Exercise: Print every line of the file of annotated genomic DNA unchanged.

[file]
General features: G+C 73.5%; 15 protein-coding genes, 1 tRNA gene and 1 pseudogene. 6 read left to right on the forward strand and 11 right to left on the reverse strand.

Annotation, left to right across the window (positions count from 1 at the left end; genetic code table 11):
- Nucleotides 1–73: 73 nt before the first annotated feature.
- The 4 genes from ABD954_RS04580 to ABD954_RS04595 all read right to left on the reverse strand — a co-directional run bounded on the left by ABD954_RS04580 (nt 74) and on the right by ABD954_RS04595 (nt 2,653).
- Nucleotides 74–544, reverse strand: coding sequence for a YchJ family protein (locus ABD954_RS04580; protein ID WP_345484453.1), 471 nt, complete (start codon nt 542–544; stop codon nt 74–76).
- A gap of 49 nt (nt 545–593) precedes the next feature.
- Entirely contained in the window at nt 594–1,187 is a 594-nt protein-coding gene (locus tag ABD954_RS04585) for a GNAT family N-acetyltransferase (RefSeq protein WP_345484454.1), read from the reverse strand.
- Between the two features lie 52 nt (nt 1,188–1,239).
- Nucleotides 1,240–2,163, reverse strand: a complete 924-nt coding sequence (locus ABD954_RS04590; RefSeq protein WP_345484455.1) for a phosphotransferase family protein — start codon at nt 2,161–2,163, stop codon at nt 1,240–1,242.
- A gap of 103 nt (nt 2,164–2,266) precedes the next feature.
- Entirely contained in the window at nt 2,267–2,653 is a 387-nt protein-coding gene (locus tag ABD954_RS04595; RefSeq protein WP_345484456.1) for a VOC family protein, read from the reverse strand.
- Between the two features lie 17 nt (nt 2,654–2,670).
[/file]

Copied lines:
General features: G+C 73.5%; 15 protein-coding genes, 1 tRNA gene and 1 pseudogene. 6 read left to right on the forward strand and 11 right to left on the reverse strand.

Annotation, left to right across the window (positions count from 1 at the left end; genetic code table 11):
- Nucleotides 1–73: 73 nt before the first annotated feature.
- The 4 genes from ABD954_RS04580 to ABD954_RS04595 all read right to left on the reverse strand — a co-directional run bounded on the left by ABD954_RS04580 (nt 74) and on the right by ABD954_RS04595 (nt 2,653).
- Nucleotides 74–544, reverse strand: coding sequence for a YchJ family protein (locus ABD954_RS04580; protein ID WP_345484453.1), 471 nt, complete (start codon nt 542–544; stop codon nt 74–76).
- A gap of 49 nt (nt 545–593) precedes the next feature.
- Entirely contained in the window at nt 594–1,187 is a 594-nt protein-coding gene (locus tag ABD954_RS04585) for a GNAT family N-acetyltransferase (RefSeq protein WP_345484454.1), read from the reverse strand.
- Between the two features lie 52 nt (nt 1,188–1,239).
- Nucleotides 1,240–2,163, reverse strand: a complete 924-nt coding sequence (locus ABD954_RS04590; RefSeq protein WP_345484455.1) for a phosphotransferase family protein — start codon at nt 2,161–2,163, stop codon at nt 1,240–1,242.
- A gap of 103 nt (nt 2,164–2,266) precedes the next feature.
- Entirely contained in the window at nt 2,267–2,653 is a 387-nt protein-coding gene (locus tag ABD954_RS04595; RefSeq protein WP_345484456.1) for a VOC family protein, read from the reverse strand.
- Between the two features lie 17 nt (nt 2,654–2,670).